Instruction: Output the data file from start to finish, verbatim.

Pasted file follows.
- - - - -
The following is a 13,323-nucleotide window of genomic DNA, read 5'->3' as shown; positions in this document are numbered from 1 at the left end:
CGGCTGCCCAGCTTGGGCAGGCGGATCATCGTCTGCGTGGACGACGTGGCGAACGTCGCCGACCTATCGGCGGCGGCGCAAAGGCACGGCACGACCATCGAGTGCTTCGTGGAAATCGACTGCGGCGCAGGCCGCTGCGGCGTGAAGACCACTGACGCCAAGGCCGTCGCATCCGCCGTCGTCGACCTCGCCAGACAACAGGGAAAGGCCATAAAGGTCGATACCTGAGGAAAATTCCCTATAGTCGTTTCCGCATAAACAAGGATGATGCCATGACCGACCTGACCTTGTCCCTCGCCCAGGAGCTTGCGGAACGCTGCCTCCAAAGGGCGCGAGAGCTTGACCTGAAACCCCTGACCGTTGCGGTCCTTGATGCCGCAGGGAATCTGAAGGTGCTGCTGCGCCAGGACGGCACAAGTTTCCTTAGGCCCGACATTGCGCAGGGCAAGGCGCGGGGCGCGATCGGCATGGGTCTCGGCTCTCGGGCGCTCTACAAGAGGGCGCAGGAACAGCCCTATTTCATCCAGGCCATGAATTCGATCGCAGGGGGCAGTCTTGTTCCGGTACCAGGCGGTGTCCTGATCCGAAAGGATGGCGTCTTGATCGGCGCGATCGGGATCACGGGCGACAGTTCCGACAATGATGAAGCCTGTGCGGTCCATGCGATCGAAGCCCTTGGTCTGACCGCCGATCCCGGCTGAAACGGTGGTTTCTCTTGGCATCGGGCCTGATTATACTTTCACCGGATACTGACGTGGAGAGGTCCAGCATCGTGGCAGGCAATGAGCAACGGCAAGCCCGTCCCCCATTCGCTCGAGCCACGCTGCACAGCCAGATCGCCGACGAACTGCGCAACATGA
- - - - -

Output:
The following is a 13,323-nucleotide window of genomic DNA, read 5'->3' as shown; positions in this document are numbered from 1 at the left end:
CGGCTGCCCAGCTTGGGCAGGCGGATCATCGTCTGCGTGGACGACGTGGCGAACGTCGCCGACCTATCGGCGGCGGCGCAAAGGCACGGCACGACCATCGAGTGCTTCGTGGAAATCGACTGCGGCGCAGGCCGCTGCGGCGTGAAGACCACTGACGCCAAGGCCGTCGCATCCGCCGTCGTCGACCTCGCCAGACAACAGGGAAAGGCCATAAAGGTCGATACCTGAGGAAAATTCCCTATAGTCGTTTCCGCATAAACAAGGATGATGCCATGACCGACCTGACCTTGTCCCTCGCCCAGGAGCTTGCGGAACGCTGCCTCCAAAGGGCGCGAGAGCTTGACCTGAAACCCCTGACCGTTGCGGTCCTTGATGCCGCAGGGAATCTGAAGGTGCTGCTGCGCCAGGACGGCACAAGTTTCCTTAGGCCCGACATTGCGCAGGGCAAGGCGCGGGGCGCGATCGGCATGGGTCTCGGCTCTCGGGCGCTCTACAAGAGGGCGCAGGAACAGCCCTATTTCATCCAGGCCATGAATTCGATCGCAGGGGGCAGTCTTGTTCCGGTACCAGGCGGTGTCCTGATCCGAAAGGATGGCGTCTTGATCGGCGCGATCGGGATCACGGGCGACAGTTCCGACAATGATGAAGCCTGTGCGGTCCATGCGATCGAAGCCCTTGGTCTGACCGCCGATCCCGGCTGAAACGGTGGTTTCTCTTGGCATCGGGCCTGATTATACTTTCACCGGATACTGACGTGGAGAGGTCCAGCATCGTGGCAGGCAATGAGCAACGGCAAGCCCGTCCCCCATTCGCTCGAGCCACGCTGCACAGCCAGATCGCCGACGAACTGCGCAACATGA